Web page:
Pages:

Images


Fashions from Butterick Fashion News, 1930


Australian Home Journal, 1930


Fashions from Altman Magazine, Holiday Number 1930


Australian Home Budget, March 1931


Butterick Fashion News, August 1931


McCall Style News, August 1931


"Of course, this definite liking for wider shoulders is perfectly understandable, because by contrast the waist and hips appear, oh! ever so much slimmer, and that is what we all want, isn't it? This illusion of slimness is just a little trick we have borrowed from masculine tailoringnot that our fashions are anything but feminine in every way."

Weldon's Ladies' Journal, November 1931



Weldon's Ladies' Journal, November 1931


"Cotton materials, as though sensing the all-prevailing need for general economy, are now very smart and tempting-looking. Thus one is able to look both cool and smart with a very little outlay, for there is no reason why cotton frocks should not be worn for many occasions in the hot weather."

Madame Weigel's Journal of Fashion, December 1931



Everylady's Journal, July 1932


McCall Style News, November 1932


"Long skirts and costumes of the 'seventies were in evidence - and even ostrich feathers and fans. Even the coyness had its imitators. But it was so obviously an imitation. The slender-seeming waists were made so, not by savage tight-lacing, but by sheer expensive dressmaking. Tomorrow, on the tennis court, loose-tunic frock would reveal them as the waists of muscular young women of the day, despising all bonds."

Dorothy L. Sayers, Have His Carcase (1932)


 


MadameWeigel's patterns, 1932.
(In green: Madame Weigel's Paper Patterns, the rest, Madame Weigel's Journal of Fashion.)


Pictorial Printed Patterns
, May 1933


Butterick Fashion News, June 1933


Fashions from McCall's, 1934


Photograph, dated "10 DEC 1934".
(This photograph, taken by a street photographer in Sydney, depicts a group of middle-class women - Christmas shopping perhaps? Though neatly turned out and carefully coordinated, the photograph shows the difference between the stylish models in the magazines, and the somewhat cluttered way the same clothes looked when worn by ordinary women.)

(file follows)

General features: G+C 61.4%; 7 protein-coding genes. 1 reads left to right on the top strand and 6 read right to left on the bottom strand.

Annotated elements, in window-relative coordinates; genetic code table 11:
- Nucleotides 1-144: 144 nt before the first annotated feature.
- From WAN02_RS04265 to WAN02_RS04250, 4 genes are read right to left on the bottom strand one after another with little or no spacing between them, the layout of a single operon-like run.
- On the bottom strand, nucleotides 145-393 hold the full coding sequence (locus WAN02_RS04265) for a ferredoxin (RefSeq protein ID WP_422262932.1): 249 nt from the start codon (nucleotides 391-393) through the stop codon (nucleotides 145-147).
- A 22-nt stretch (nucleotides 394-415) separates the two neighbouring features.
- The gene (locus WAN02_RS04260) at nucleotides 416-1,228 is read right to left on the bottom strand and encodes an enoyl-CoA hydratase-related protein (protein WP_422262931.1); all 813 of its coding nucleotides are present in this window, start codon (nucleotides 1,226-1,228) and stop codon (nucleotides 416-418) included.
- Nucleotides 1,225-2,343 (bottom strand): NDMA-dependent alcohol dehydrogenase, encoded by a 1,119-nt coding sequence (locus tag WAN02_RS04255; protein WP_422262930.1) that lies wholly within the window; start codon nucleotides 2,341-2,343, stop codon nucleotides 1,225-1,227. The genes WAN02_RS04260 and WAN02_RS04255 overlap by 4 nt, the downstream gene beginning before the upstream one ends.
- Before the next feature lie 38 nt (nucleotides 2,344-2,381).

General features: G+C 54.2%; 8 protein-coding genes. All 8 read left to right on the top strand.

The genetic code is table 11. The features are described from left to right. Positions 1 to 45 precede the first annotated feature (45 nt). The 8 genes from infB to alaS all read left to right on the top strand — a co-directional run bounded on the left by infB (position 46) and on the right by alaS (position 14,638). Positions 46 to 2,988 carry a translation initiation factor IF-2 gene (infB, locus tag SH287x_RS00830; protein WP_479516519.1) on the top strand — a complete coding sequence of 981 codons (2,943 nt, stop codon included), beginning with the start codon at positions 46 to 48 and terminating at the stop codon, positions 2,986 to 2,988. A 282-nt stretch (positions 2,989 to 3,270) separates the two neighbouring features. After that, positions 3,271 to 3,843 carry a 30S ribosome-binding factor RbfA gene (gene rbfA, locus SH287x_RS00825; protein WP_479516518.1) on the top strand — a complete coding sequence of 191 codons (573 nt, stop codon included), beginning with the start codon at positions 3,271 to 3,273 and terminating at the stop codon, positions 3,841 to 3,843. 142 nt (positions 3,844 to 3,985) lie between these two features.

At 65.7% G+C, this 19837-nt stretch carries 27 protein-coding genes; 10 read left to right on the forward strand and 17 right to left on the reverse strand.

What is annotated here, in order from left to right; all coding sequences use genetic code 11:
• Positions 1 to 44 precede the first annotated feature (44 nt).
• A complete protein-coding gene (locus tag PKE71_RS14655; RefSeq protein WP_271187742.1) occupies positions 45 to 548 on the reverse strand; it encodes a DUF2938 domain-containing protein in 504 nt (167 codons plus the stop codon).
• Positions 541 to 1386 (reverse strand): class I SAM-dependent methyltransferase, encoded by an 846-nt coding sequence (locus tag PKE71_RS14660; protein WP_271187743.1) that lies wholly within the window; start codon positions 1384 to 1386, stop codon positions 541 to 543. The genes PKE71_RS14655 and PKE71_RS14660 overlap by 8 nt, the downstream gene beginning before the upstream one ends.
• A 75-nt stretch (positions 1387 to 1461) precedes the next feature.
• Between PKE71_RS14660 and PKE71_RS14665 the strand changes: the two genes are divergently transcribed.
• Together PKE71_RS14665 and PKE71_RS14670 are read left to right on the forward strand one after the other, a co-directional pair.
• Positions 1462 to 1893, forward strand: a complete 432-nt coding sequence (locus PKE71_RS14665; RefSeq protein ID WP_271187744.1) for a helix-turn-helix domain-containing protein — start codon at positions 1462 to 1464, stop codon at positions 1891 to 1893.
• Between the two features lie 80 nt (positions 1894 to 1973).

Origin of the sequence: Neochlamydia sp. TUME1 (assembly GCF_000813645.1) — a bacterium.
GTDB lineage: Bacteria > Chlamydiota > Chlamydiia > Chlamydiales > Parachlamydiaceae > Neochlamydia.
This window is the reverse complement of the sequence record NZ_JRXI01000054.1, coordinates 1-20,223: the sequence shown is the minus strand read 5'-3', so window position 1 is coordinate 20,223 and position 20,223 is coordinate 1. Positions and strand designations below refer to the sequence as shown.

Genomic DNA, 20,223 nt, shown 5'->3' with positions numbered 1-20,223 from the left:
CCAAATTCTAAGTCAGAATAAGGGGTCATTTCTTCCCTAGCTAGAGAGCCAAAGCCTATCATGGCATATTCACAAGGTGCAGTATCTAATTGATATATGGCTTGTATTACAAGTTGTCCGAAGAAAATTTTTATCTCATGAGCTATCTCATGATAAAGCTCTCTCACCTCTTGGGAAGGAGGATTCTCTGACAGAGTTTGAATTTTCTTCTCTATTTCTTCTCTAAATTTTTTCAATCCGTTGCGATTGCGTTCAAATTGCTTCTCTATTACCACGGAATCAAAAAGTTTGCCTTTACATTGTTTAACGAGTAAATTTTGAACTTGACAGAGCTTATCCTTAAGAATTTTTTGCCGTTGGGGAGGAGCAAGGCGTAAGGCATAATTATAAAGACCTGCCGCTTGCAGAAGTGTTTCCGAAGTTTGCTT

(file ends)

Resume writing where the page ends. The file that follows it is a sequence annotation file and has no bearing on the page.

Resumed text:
Fashions from Weldon's Pattern Service, 1935


Home Chat, 1935


Le Petit Echo De La Mode, 1935


Australian Home Journal, January 1936


Butterick Fashion News, 1936


Pictorial Review Fashion Book, Summer 1936


Fashions from McCall Style News, August 1936


Stitchcraft, 1936


Simplicity Fashion Forecast for August 1936


Le Petit Echo de la Mode, 1937


Butterick Fashion News, September 1937


McCall Style News, November 1937


"The two things which have probably made the greatest difference of all are the movies and the mass-production of cheap smart clothes since the war. The youth who leaves school at fourteen and gets a blind-alley job is out of work at twenty, probably for life; but for two pounds ten on the hire-purchase system he can buy for himself a suit which, for a little while and at a distance, looks as though it had been tailored in Savile Row. The girl can look like a fashion plate at an even lower price. You may have three halfpence in your pocket and not a prospect in the world, and only the corner of a leaky bedroom to go home to; but in your new clothes you can stand on the street corner, indulging in a private daydream of yourself as Clark Gable or Greta Garbo..."

George Orwell, The Road to Wigan Pier (1937)



Fashions from Butterick Fashion News, June 1938


Butterick Fashion Magazine, Autumn 1938


Le Petit Echo de la Mode, 1938


Australian Home Journal, 1938


Le Petit Echo de la Mode, 1939


Australian Home Journal, 1939


"Attractive, well-fitting clothes - not expensive - were available in the stores for those who could not afford Haute Couture. White tie and tails and dinner jackets, along with ball, dinner and cocktail dresses were essential.

The Ugly One: The Childhood Memoirs of Hermoine, Countess of Ramfarly 1913-1939